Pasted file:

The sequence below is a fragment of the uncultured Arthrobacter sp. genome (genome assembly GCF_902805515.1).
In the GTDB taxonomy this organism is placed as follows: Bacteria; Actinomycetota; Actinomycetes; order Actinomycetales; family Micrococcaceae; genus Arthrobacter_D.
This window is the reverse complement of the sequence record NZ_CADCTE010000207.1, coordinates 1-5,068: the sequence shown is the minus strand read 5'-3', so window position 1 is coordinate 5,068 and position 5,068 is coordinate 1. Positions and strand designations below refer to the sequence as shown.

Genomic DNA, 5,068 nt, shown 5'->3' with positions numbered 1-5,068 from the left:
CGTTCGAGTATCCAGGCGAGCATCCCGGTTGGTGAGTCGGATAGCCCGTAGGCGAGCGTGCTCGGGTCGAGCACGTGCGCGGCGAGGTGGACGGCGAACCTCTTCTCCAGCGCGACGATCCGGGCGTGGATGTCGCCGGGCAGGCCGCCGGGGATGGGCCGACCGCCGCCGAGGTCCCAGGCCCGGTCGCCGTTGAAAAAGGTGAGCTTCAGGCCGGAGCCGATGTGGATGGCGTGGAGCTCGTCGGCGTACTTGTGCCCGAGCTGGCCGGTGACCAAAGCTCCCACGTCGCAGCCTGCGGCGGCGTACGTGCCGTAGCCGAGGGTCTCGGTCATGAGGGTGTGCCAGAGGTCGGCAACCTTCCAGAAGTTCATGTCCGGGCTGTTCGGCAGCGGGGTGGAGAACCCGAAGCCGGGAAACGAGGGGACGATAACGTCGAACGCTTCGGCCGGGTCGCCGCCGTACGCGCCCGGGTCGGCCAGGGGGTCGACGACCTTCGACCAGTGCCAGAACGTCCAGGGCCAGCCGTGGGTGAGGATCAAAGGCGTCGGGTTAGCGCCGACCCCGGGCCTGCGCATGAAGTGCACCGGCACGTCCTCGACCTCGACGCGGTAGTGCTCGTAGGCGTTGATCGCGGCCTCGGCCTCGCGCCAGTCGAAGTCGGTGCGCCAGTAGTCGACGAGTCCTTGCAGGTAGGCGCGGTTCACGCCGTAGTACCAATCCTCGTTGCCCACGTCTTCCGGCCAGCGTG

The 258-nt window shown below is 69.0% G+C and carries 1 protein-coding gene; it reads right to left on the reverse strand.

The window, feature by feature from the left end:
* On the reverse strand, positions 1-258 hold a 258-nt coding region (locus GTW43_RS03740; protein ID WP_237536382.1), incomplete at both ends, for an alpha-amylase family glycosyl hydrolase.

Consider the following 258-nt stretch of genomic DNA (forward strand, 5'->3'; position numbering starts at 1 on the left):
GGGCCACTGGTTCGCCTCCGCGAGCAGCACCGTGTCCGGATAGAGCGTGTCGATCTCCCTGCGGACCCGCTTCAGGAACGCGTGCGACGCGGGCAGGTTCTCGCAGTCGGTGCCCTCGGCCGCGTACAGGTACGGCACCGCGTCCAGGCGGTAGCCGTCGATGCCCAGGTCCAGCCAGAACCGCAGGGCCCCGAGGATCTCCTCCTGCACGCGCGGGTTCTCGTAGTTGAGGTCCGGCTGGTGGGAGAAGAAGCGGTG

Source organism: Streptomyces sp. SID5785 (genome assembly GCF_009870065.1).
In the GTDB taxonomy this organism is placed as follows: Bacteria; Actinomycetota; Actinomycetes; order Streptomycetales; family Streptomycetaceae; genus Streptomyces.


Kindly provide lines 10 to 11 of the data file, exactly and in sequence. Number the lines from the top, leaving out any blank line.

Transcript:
GGGCCACTGGTTCGCCTCCGCGAGCAGCACCGTGTCCGGATAGAGCGTGTCGATCTCCCTGCGGACCCGCTTCAGGAACGCGTGCGACGCGGGCAGGTTCTCGCAGTCGGTGCCCTCGGCCGCGTACAGGTACGGCACCGCGTCCAGGCGGTAGCCGTCGATGCCCAGGTCCAGCCAGAACCGCAGGGCCCCGAGGATCTCCTCCTGCACGCGCGGGTTCTCGTAGTTGAGGTCCGGCTGGTGGGAGAAGAAGCGGTG

Source organism: Streptomyces sp. SID5785 (genome assembly GCF_009870065.1).